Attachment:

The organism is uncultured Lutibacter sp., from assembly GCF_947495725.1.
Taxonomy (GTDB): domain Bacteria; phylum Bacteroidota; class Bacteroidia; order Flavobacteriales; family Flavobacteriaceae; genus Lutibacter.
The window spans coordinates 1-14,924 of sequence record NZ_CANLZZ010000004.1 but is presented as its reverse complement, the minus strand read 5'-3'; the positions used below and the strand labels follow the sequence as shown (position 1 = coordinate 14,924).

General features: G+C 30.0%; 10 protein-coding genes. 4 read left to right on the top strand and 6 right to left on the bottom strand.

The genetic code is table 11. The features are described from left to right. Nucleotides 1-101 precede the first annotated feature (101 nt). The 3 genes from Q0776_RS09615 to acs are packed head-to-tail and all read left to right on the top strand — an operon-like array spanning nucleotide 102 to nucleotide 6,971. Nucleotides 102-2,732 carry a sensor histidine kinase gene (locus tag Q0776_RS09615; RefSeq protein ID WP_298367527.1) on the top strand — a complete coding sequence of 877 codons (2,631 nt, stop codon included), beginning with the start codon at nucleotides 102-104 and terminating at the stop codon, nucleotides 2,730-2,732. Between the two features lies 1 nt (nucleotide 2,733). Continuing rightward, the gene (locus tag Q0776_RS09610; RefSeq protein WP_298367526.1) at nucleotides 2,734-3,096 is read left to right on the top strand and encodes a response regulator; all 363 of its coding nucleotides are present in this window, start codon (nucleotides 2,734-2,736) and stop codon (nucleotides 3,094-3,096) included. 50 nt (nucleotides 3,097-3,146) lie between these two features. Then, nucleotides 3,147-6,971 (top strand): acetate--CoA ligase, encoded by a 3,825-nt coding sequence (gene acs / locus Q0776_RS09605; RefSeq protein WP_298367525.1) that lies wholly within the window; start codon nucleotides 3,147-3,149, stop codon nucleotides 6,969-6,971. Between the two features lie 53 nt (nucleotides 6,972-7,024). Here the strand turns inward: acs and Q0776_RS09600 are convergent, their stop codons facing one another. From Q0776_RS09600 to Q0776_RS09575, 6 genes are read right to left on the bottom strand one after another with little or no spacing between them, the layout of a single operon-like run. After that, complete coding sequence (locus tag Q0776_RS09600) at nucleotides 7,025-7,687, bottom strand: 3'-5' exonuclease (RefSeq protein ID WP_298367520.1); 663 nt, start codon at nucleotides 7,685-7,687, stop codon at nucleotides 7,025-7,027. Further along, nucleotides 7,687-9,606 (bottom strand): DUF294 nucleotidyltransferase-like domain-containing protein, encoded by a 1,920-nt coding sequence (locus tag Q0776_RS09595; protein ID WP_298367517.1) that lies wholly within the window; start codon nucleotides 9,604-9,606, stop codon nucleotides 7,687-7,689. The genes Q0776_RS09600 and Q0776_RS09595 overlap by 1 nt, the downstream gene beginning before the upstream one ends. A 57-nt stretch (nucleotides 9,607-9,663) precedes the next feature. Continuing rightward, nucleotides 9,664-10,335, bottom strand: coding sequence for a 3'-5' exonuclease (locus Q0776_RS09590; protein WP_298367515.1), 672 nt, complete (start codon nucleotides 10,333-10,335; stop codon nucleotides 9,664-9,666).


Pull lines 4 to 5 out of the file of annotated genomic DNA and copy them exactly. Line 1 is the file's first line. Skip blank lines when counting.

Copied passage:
General features: G+C 30.0%; 10 protein-coding genes. 4 read left to right on the top strand and 6 right to left on the bottom strand.

The genetic code is table 11. The features are described from left to right. Nucleotides 1-101 precede the first annotated feature (101 nt). The 3 genes from Q0776_RS09615 to acs are packed head-to-tail and all read left to right on the top strand — an operon-like array spanning nucleotide 102 to nucleotide 6,971. Nucleotides 102-2,732 carry a sensor histidine kinase gene (locus tag Q0776_RS09615; RefSeq protein ID WP_298367527.1) on the top strand — a complete coding sequence of 877 codons (2,631 nt, stop codon included), beginning with the start codon at nucleotides 102-104 and terminating at the stop codon, nucleotides 2,730-2,732. Between the two features lies 1 nt (nucleotide 2,733). Continuing rightward, the gene (locus tag Q0776_RS09610; RefSeq protein WP_298367526.1) at nucleotides 2,734-3,096 is read left to right on the top strand and encodes a response regulator; all 363 of its coding nucleotides are present in this window, start codon (nucleotides 2,734-2,736) and stop codon (nucleotides 3,094-3,096) included. 50 nt (nucleotides 3,097-3,146) lie between these two features. Then, nucleotides 3,147-6,971 (top strand): acetate--CoA ligase, encoded by a 3,825-nt coding sequence (gene acs / locus Q0776_RS09605; RefSeq protein WP_298367525.1) that lies wholly within the window; start codon nucleotides 3,147-3,149, stop codon nucleotides 6,969-6,971. Between the two features lie 53 nt (nucleotides 6,972-7,024). Here the strand turns inward: acs and Q0776_RS09600 are convergent, their stop codons facing one another. From Q0776_RS09600 to Q0776_RS09575, 6 genes are read right to left on the bottom strand one after another with little or no spacing between them, the layout of a single operon-like run. After that, complete coding sequence (locus tag Q0776_RS09600) at nucleotides 7,025-7,687, bottom strand: 3'-5' exonuclease (RefSeq protein ID WP_298367520.1); 663 nt, start codon at nucleotides 7,685-7,687, stop codon at nucleotides 7,025-7,027. Further along, nucleotides 7,687-9,606 (bottom strand): DUF294 nucleotidyltransferase-like domain-containing protein, encoded by a 1,920-nt coding sequence (locus tag Q0776_RS09595; protein ID WP_298367517.1) that lies wholly within the window; start codon nucleotides 9,604-9,606, stop codon nucleotides 7,687-7,689. The genes Q0776_RS09600 and Q0776_RS09595 overlap by 1 nt, the downstream gene beginning before the upstream one ends. A 57-nt stretch (nucleotides 9,607-9,663) precedes the next feature. Continuing rightward, nucleotides 9,664-10,335, bottom strand: coding sequence for a 3'-5' exonuclease (locus Q0776_RS09590; protein WP_298367515.1), 672 nt, complete (start codon nucleotides 10,333-10,335; stop codon nucleotides 9,664-9,666).